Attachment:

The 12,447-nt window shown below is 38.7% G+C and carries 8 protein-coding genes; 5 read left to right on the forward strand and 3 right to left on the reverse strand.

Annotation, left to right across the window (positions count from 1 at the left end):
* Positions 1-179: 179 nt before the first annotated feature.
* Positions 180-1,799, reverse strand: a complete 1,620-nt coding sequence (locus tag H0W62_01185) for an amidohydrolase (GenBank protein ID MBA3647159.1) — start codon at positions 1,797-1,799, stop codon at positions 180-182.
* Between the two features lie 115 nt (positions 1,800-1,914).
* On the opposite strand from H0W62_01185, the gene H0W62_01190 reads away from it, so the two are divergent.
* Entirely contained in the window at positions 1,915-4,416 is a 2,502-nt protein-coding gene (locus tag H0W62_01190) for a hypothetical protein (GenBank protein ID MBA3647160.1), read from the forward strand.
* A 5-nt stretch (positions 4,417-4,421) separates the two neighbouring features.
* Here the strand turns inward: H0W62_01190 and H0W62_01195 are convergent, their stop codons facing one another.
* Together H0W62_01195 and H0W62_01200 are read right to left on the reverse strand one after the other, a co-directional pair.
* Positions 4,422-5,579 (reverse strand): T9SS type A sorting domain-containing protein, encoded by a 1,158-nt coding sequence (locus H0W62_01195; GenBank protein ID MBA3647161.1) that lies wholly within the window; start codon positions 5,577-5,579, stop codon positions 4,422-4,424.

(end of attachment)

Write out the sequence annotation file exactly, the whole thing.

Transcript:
The 12,447-nt window shown below is 38.7% G+C and carries 8 protein-coding genes; 5 read left to right on the forward strand and 3 right to left on the reverse strand.

Annotation, left to right across the window (positions count from 1 at the left end):
* Positions 1-179: 179 nt before the first annotated feature.
* Positions 180-1,799, reverse strand: a complete 1,620-nt coding sequence (locus tag H0W62_01185) for an amidohydrolase (GenBank protein ID MBA3647159.1) — start codon at positions 1,797-1,799, stop codon at positions 180-182.
* Between the two features lie 115 nt (positions 1,800-1,914).
* On the opposite strand from H0W62_01185, the gene H0W62_01190 reads away from it, so the two are divergent.
* Entirely contained in the window at positions 1,915-4,416 is a 2,502-nt protein-coding gene (locus tag H0W62_01190) for a hypothetical protein (GenBank protein ID MBA3647160.1), read from the forward strand.
* A 5-nt stretch (positions 4,417-4,421) separates the two neighbouring features.
* Here the strand turns inward: H0W62_01190 and H0W62_01195 are convergent, their stop codons facing one another.
* Together H0W62_01195 and H0W62_01200 are read right to left on the reverse strand one after the other, a co-directional pair.
* Positions 4,422-5,579 (reverse strand): T9SS type A sorting domain-containing protein, encoded by a 1,158-nt coding sequence (locus H0W62_01195; GenBank protein ID MBA3647161.1) that lies wholly within the window; start codon positions 5,577-5,579, stop codon positions 4,422-4,424.